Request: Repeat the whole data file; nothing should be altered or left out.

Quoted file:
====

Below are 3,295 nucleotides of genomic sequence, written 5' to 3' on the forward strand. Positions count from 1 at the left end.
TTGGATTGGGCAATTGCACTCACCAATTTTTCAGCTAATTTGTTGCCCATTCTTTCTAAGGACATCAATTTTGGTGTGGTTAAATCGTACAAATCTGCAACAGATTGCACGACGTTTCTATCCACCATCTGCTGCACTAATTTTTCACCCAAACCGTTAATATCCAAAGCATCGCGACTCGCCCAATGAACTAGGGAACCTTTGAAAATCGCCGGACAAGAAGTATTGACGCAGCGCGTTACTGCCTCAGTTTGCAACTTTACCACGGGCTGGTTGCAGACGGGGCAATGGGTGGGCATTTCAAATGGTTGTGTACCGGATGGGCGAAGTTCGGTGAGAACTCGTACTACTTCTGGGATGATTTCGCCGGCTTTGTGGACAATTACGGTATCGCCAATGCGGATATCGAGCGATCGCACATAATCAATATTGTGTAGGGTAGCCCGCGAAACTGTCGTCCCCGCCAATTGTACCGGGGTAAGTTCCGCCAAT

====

Below are 3,295 nucleotides of genomic sequence, written 5' to 3' on the forward strand. Positions count from 1 at the left end.
TTGGATTGGGCAATTGCACTCACCAATTTTTCAGCTAATTTGTTGCCCATTCTTTCTAAGGACATCAATTTTGGTGTGGTTAAATCGTACAAATCTGCAACAGATTGCACGACGTTTCTATCCACCATCTGCTGCACTAATTTTTCACCCAAACCGTTAATATCCAAAGCATCGCGACTCGCCCAATGAACTAGGGAACCTTTGAAAATCGCCGGACAAGAAGTATTGACGCAGCGCGTTACTGCCTCAGTTTGCAACTTTACCACGGGCTGGTTGCAGACGGGGCAATGGGTGGGCATTTCAAATGGTTGTGTACCGGATGGGCGAAGTTCGGTGAGAACTCGTACTACTTCTGGGATGATTTCGCCGGCTTTGTGGACAATTACGGTATCGCCAATGCGGATATCGAGCGATCGCACATAATCAATATTGTGTAGGGTAGCCCGCGAAACTGTCGTCCCCGCCAATTGTACCGGGGTAAGTTCCGCCAAT